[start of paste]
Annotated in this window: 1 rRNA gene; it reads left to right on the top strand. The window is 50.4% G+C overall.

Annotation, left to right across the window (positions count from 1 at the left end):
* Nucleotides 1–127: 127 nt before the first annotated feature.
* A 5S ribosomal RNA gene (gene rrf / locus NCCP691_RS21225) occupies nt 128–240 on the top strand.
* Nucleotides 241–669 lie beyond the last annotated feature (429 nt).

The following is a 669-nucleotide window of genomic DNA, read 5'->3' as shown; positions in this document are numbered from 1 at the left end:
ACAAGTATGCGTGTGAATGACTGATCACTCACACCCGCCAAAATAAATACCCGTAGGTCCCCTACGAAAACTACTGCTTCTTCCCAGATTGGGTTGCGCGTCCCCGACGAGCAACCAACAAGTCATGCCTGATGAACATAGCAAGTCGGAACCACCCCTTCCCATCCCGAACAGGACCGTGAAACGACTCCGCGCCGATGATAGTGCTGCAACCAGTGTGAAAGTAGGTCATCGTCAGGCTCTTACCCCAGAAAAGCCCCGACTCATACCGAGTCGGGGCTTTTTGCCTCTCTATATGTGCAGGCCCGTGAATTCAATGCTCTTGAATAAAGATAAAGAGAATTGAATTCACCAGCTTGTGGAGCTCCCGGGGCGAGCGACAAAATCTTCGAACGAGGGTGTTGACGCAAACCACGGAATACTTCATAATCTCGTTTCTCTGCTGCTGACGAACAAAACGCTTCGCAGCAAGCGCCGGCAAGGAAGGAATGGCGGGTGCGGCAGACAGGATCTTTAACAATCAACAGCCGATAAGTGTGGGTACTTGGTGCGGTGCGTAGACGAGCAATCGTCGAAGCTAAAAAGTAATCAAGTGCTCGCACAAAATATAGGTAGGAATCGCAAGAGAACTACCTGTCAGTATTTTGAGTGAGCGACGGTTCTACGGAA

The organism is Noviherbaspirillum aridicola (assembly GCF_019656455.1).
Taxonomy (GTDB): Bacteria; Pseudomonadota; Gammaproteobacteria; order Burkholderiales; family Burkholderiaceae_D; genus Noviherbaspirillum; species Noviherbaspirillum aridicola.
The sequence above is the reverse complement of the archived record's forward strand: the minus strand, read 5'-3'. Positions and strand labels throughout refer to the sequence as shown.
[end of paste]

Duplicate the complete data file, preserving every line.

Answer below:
Annotated in this window: 1 rRNA gene; it reads left to right on the top strand. The window is 50.4% G+C overall.

Annotation, left to right across the window (positions count from 1 at the left end):
* Nucleotides 1–127: 127 nt before the first annotated feature.
* A 5S ribosomal RNA gene (gene rrf / locus NCCP691_RS21225) occupies nt 128–240 on the top strand.
* Nucleotides 241–669 lie beyond the last annotated feature (429 nt).

The following is a 669-nucleotide window of genomic DNA, read 5'->3' as shown; positions in this document are numbered from 1 at the left end:
ACAAGTATGCGTGTGAATGACTGATCACTCACACCCGCCAAAATAAATACCCGTAGGTCCCCTACGAAAACTACTGCTTCTTCCCAGATTGGGTTGCGCGTCCCCGACGAGCAACCAACAAGTCATGCCTGATGAACATAGCAAGTCGGAACCACCCCTTCCCATCCCGAACAGGACCGTGAAACGACTCCGCGCCGATGATAGTGCTGCAACCAGTGTGAAAGTAGGTCATCGTCAGGCTCTTACCCCAGAAAAGCCCCGACTCATACCGAGTCGGGGCTTTTTGCCTCTCTATATGTGCAGGCCCGTGAATTCAATGCTCTTGAATAAAGATAAAGAGAATTGAATTCACCAGCTTGTGGAGCTCCCGGGGCGAGCGACAAAATCTTCGAACGAGGGTGTTGACGCAAACCACGGAATACTTCATAATCTCGTTTCTCTGCTGCTGACGAACAAAACGCTTCGCAGCAAGCGCCGGCAAGGAAGGAATGGCGGGTGCGGCAGACAGGATCTTTAACAATCAACAGCCGATAAGTGTGGGTACTTGGTGCGGTGCGTAGACGAGCAATCGTCGAAGCTAAAAAGTAATCAAGTGCTCGCACAAAATATAGGTAGGAATCGCAAGAGAACTACCTGTCAGTATTTTGAGTGAGCGACGGTTCTACGGAA

The organism is Noviherbaspirillum aridicola (assembly GCF_019656455.1).
Taxonomy (GTDB): Bacteria; Pseudomonadota; Gammaproteobacteria; order Burkholderiales; family Burkholderiaceae_D; genus Noviherbaspirillum; species Noviherbaspirillum aridicola.
The sequence above is the reverse complement of the archived record's forward strand: the minus strand, read 5'-3'. Positions and strand labels throughout refer to the sequence as shown.